Your Sales team likely sets payment terms with Customers.  Your Procurement team likely sets payment terms with Suppliers.  Your Supply Chain and Operations team largely manages the parameters which define how much Inventory you have.

 

Every Organization that influences the drivers of Cash levels must be held accountable in a very visible way.  This includes your external partners.  Customers will likely be very upset and may not do business with you if they don't think that you have enough cash to survive.  So if your Customer is pushing you for extended payment terms they are likely contributing to your problem.

 

 

Define the CASH MANAGEMENT Levers

As in a prior Blog post, Inventory Turnover Breakthrough (Part 2) – Define and Manage The Levers! you need to define the levers which determine the rate at which you bring cash in to your company and the rate at which cash is spent by your company.

 

Certainly Accounts Receivable, Accounts Payable, Inventory, Capital Expenditures and Operating Expenditures define the levers driving your cash levels.  With this understood you need clear ownership and leadership from the areas primarily responsible for these areas.

 

 

Take a Holistic Approach

We also talked in a prior Blog, Inventory Turnover Breakthrough (Part 1) … Go Back To The Basics!, about taking a Holistic approach to improving whatever area you are focused on.  This applies in spades when it comes to Cash Management.  If you only focus on improving one area, for instance, Accounts Receivable, you may make great progress.  However all of the gains you make in this one area can easily be lost by a lack of focus on Accounts Payable and Inventory Management.

 

You must look at everything simultaneously.  A Holistic Plan, an Attack on All Fronts (see Blog Hedge Your Bets For Success … Attack On All Fronts!) is a very effective approach in Cash Management.

 

 

Process Based Focus

Defining the Levers as well as the Metrics and Targets is the key starting point.  However the Metrics are a RESULT of all of the processes that are executed behind these Levers.  You can always brute force your way through a short term result.  But if you want to really make sustainable change in your results you must focus on improving the processes which govern how these levers impact your levels of cash.

 

 

Education

Many people may not understand how their day-to-day actions affect cash levels.  I have seen instances where someone may buy 6-12 months worth of office supplies or materials for instance.  On the one hand they believe they got a great deal, perhaps because of a lower piece price, but on the other hand they just tied up a portion of your cash in goods sitting on a warehouse shelf somewhere collecting dust.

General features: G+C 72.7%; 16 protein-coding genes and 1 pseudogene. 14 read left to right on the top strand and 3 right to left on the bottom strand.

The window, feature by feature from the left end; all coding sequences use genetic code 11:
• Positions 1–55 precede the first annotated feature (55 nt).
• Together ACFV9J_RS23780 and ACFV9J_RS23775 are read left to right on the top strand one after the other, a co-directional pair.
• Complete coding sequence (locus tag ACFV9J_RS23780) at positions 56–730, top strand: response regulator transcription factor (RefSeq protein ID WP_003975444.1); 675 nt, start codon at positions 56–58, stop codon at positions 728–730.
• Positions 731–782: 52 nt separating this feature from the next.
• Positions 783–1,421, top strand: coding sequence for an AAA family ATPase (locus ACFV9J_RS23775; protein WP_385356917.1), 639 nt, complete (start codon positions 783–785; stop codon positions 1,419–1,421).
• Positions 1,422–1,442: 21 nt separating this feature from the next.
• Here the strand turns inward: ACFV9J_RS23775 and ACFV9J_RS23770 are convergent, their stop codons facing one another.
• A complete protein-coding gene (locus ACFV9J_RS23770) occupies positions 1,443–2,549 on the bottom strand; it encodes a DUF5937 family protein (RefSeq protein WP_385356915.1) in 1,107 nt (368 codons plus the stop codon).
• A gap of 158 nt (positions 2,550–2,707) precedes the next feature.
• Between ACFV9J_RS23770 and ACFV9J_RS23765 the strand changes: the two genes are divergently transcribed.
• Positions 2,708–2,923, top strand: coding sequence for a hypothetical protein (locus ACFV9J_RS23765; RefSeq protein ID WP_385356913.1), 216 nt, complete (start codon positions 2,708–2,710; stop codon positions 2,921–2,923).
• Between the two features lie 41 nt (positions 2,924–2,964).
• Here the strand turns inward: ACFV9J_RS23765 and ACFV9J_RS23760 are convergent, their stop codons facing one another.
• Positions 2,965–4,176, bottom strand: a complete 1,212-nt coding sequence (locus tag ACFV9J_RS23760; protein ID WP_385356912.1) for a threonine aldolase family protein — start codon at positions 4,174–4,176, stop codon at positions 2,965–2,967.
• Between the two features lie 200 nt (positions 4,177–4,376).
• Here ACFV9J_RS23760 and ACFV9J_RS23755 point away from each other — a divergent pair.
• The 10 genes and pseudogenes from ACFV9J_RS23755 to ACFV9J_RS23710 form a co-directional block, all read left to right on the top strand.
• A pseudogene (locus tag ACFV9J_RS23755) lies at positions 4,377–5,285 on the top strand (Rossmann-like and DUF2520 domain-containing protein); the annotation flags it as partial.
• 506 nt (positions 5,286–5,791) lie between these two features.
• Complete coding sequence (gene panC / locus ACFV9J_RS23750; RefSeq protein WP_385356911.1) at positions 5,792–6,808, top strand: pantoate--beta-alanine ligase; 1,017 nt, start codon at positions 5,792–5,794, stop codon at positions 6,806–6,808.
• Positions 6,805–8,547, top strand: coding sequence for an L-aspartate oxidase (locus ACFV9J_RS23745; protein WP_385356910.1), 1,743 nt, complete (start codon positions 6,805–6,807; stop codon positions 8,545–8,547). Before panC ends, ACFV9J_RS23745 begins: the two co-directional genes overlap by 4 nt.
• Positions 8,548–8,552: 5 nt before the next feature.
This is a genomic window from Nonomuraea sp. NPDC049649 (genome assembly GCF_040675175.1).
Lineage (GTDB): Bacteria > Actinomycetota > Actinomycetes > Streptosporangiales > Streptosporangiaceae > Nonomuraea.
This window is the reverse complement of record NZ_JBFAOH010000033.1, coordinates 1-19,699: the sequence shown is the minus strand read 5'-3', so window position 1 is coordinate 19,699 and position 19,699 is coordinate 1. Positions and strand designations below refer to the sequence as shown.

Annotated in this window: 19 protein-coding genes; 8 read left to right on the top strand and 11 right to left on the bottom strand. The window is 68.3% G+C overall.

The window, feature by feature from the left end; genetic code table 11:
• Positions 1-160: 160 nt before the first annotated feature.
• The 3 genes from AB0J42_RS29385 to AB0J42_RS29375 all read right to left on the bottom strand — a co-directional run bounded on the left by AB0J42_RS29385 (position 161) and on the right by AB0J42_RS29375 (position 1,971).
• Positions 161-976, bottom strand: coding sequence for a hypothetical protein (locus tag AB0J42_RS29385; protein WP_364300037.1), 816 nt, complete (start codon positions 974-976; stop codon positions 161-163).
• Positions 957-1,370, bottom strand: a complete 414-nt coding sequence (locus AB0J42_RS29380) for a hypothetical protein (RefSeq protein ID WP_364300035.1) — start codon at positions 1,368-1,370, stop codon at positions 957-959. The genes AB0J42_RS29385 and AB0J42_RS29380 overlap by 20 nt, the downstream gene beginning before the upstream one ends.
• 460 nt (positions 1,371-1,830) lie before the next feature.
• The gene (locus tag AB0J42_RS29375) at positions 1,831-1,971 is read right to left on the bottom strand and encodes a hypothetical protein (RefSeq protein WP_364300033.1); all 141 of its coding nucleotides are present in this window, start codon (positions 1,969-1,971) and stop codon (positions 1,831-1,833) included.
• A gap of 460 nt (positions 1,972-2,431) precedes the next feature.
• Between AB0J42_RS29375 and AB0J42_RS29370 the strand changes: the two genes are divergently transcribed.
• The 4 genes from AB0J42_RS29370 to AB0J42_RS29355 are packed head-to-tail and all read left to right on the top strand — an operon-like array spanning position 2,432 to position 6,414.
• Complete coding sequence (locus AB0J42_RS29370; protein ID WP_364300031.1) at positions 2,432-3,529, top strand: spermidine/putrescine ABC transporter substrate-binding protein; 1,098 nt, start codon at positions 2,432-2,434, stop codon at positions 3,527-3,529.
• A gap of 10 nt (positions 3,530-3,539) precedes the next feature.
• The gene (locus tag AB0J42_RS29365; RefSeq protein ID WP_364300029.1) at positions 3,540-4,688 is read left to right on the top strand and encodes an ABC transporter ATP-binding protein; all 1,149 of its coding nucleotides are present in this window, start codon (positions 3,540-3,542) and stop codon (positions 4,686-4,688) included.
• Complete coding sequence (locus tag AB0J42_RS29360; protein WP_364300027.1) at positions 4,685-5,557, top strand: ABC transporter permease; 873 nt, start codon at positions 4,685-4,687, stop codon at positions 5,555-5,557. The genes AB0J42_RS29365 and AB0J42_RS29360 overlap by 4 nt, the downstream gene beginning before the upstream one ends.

These kind of decisions happen every hour and every day in your company.  You need to educate people on the importance and implications of Cash Management so that they make the best decisions every day.

 

 

Governance and Communication

We always talk about the importance of Governance and Communication in this Blog.  You must have a process involving a regular review of your cash levels, current and forecasted.  If you can't see ahead of you how do you know where you are going?  And you need some level of communication about your status and forecasts across your organization.

 

Visibility to your cash levels should not be taboo!  You may want to manage the message differently at different levels of your  organization but again cash levels are a result of the job people do each and every day.  If your employees are aware then they are better able to take the steps necessary to help the cause.

 

 

In the true story which I described at the beginning of this Blog we deployed these techniques to great effect.  While we started in a position of not having enough cash to make both payroll and pay our suppliers, we ended in a position wherein we had generated so much cash that we were able to send cash up to help the Parent company.

 

In another situation, by focussing on Cash Conversion Cycle and all of the other techniques described above,  we were able to reduce our Cash Cycle by as much as 20 days within a 6 month period.   At its peak we were almost at the point of having a negative cash cycle.

 

There are many other ways to drive improvements in your Cash position.  The key is to start with a Call to Action.  And it is best to create this Call to Action BEFORE a crisis hits you!  If you don't then this will surely catch up to you.

 

Be smart and be proactive!   Remember, "Cash is King"!

 

 

 

Please read my other Blog posts at http://supplychaingamechanger.com.